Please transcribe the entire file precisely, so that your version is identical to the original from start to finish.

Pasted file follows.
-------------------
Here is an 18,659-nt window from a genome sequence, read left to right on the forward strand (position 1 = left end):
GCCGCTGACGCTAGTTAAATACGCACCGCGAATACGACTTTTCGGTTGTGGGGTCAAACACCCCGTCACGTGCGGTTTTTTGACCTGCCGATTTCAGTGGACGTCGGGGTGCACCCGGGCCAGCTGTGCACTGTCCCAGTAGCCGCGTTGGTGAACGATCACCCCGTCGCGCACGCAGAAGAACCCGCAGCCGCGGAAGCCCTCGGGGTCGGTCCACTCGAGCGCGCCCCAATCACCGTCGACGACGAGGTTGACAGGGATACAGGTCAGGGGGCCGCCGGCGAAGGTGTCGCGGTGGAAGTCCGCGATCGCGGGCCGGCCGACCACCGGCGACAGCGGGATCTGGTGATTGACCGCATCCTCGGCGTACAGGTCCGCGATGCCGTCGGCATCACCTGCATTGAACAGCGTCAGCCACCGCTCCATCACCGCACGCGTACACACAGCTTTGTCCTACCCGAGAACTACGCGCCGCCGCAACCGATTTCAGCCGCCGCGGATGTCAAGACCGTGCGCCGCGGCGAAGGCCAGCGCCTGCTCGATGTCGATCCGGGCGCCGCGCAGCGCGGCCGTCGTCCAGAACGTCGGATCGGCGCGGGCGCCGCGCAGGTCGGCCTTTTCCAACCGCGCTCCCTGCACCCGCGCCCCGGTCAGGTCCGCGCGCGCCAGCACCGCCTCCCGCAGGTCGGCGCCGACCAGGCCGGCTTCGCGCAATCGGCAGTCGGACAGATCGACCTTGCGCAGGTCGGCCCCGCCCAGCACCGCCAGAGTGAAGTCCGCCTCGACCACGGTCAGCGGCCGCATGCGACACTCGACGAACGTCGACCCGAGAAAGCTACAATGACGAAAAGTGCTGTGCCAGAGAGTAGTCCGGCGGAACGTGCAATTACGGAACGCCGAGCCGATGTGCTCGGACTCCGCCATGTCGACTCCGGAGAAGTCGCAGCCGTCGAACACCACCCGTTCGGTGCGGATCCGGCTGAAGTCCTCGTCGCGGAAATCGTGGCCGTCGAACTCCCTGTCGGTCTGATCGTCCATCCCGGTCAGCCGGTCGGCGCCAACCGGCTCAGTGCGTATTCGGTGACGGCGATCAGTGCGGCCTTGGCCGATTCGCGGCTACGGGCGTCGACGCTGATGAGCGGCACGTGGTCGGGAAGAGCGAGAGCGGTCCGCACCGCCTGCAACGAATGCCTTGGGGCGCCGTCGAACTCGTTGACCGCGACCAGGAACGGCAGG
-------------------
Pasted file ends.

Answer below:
Here is an 18,659-nt window from a genome sequence, read left to right on the forward strand (position 1 = left end):
GCCGCTGACGCTAGTTAAATACGCACCGCGAATACGACTTTTCGGTTGTGGGGTCAAACACCCCGTCACGTGCGGTTTTTTGACCTGCCGATTTCAGTGGACGTCGGGGTGCACCCGGGCCAGCTGTGCACTGTCCCAGTAGCCGCGTTGGTGAACGATCACCCCGTCGCGCACGCAGAAGAACCCGCAGCCGCGGAAGCCCTCGGGGTCGGTCCACTCGAGCGCGCCCCAATCACCGTCGACGACGAGGTTGACAGGGATACAGGTCAGGGGGCCGCCGGCGAAGGTGTCGCGGTGGAAGTCCGCGATCGCGGGCCGGCCGACCACCGGCGACAGCGGGATCTGGTGATTGACCGCATCCTCGGCGTACAGGTCCGCGATGCCGTCGGCATCACCTGCATTGAACAGCGTCAGCCACCGCTCCATCACCGCACGCGTACACACAGCTTTGTCCTACCCGAGAACTACGCGCCGCCGCAACCGATTTCAGCCGCCGCGGATGTCAAGACCGTGCGCCGCGGCGAAGGCCAGCGCCTGCTCGATGTCGATCCGGGCGCCGCGCAGCGCGGCCGTCGTCCAGAACGTCGGATCGGCGCGGGCGCCGCGCAGGTCGGCCTTTTCCAACCGCGCTCCCTGCACCCGCGCCCCGGTCAGGTCCGCGCGCGCCAGCACCGCCTCCCGCAGGTCGGCGCCGACCAGGCCGGCTTCGCGCAATCGGCAGTCGGACAGATCGACCTTGCGCAGGTCGGCCCCGCCCAGCACCGCCAGAGTGAAGTCCGCCTCGACCACGGTCAGCGGCCGCATGCGACACTCGACGAACGTCGACCCGAGAAAGCTACAATGACGAAAAGTGCTGTGCCAGAGAGTAGTCCGGCGGAACGTGCAATTACGGAACGCCGAGCCGATGTGCTCGGACTCCGCCATGTCGACTCCGGAGAAGTCGCAGCCGTCGAACACCACCCGTTCGGTGCGGATCCGGCTGAAGTCCTCGTCGCGGAAATCGTGGCCGTCGAACTCCCTGTCGGTCTGATCGTCCATCCCGGTCAGCCGGTCGGCGCCAACCGGCTCAGTGCGTATTCGGTGACGGCGATCAGTGCGGCCTTGGCCGATTCGCGGCTACGGGCGTCGACGCTGATGAGCGGCACGTGGTCGGGAAGAGCGAGAGCGGTCCGCACCGCCTGCAACGAATGCCTTGGGGCGCCGTCGAACTCGTTGACCGCGACCAGGAACGGCAGG